The Remaining Carbon Budget

by Sebastian Hettrich

When it comes to climate policies and whether a policy is compliant with the Paris Agreement, the remaining carbon budget is often also mentioned.

But what is this carbon budget and what are its effects?

In 2014, the Intergovernmental Panel on Climate Change (IPCC) released the Assessment Report 5 (AR 5), an article based upon latest scientific research that links the emissions of carbon dioxide from fossil fuels to the increase in global temperature [1].

In order to describe a carbon budget — how much carbon we can still burn before we reach a certain maximum warming temperature we don’t want to exceed — this “goal” temperature has to be linked to a certain carbon dioxide (CO2) concentration in the air (and CO2 equivalents) that must not be reached. Considering also the uptake and storage of CO2 through the global carbon cycle allows the calculation of the amount of CO2 that can be emitted before reaching that temperature target (within certain probabilities (see our article on the IPCC and their future climate scenarios) [2, 1]. 

In an IPCC report from 2018, a total of 420 GT CO2 emissions were calculated until reaching the 1.5°C warming target, and 1170 GT for the 2°C target [3]. The number for the 2°C target had been calculated in an earlier report from 2013 with 990 GT [2]. There is also a discrepancy in the calculation of data for the annual global CO2 emissions. “Our world in data” puts the global emissions of 2019 at 36.44 GT, whereas the IPCC estimates the annual emission of CO2 and CO2 equivalents, considering also land use, therefore estimating emissions of up to 42 GT per year [4, 3]. Given a steady emission of greenhouse gases, these numbers can be used to estimate how much time we still have until a certain temperature is reached. Depending on which numbers are used, the 1.5°C target is already in reach within the next 7 to 8.5 years, while the values for the 2°C range from 15 to 29 years, depending on the scenario and annual emissions (see table 1).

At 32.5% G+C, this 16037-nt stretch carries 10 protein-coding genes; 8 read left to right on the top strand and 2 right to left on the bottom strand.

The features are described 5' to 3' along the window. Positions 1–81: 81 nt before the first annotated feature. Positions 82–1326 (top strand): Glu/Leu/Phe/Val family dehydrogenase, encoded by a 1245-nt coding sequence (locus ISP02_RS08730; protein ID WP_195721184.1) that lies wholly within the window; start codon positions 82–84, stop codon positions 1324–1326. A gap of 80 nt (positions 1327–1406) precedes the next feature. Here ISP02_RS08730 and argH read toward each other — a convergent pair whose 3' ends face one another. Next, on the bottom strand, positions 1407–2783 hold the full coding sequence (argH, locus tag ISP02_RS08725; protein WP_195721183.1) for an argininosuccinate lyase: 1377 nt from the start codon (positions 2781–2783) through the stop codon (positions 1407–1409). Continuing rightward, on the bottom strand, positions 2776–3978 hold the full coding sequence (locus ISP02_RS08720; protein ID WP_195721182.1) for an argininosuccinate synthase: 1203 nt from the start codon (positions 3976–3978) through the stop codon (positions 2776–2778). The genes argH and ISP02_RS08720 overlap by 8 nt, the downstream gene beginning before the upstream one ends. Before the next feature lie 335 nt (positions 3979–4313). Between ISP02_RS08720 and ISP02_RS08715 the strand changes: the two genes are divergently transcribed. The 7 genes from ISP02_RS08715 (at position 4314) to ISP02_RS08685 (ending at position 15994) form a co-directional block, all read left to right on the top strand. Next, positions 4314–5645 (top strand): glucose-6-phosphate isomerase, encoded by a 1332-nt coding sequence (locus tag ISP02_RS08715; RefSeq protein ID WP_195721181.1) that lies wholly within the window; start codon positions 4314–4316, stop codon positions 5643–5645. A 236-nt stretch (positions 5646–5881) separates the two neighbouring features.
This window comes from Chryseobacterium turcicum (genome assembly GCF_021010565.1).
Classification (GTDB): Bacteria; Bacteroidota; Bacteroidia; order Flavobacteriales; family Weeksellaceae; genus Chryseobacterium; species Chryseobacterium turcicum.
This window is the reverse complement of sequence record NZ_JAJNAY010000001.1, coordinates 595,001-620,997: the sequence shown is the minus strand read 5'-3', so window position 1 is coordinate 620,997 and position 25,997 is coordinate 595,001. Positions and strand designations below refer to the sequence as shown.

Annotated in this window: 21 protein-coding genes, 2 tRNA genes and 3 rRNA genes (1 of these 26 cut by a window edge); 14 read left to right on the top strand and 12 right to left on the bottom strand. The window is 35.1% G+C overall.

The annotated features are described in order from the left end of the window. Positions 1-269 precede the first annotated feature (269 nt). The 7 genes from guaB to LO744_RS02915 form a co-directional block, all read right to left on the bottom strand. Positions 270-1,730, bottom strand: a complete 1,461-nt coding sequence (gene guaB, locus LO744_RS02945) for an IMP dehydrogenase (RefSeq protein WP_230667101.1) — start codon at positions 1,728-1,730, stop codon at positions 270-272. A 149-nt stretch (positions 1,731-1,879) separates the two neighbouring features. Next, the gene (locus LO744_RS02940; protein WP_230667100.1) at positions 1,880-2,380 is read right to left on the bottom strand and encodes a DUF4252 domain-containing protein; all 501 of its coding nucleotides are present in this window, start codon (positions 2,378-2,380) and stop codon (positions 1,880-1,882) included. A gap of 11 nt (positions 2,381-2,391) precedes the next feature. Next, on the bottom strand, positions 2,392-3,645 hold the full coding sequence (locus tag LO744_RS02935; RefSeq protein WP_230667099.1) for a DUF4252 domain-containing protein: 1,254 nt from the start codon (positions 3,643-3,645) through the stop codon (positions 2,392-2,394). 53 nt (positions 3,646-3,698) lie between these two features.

Table 1: Global carbon dioxide budget attributed to the 1.5°C and 2°C warming targets. Depending on the data source and whether the models of IPCC 2013 or IPCC 2018 are used, results, particularly for the 2°C target, show a large variance.

Remaining carbon budget (report) in GT420 (2018)990 (2013)1170 (2018)
Remaining carbon budget by 1st Jan 2021 in GT313 (based on [4]),294 (based on [3])672 (based on [4]),654 (based on [3]1063 (based on [4] and [5]),1044 (based on [3])
Remaining time until budget is used up (considering steady emissions) by 1st Jan 20218.5 years (based on [4]),7 years (based on [3])18.4 years (based on [4]),15.6 years (based on [3])29.2 years (based on [4]),24.9 years (based on [3])

These targets however are also calculated with a probability. As shown in an earlier article on the IPCC even if the carbon emissions stay below these limits there are still chances that the temperature targets can be exceeded. A nice visualisation of the remaining budget and time is represented by the carbon clock [6] .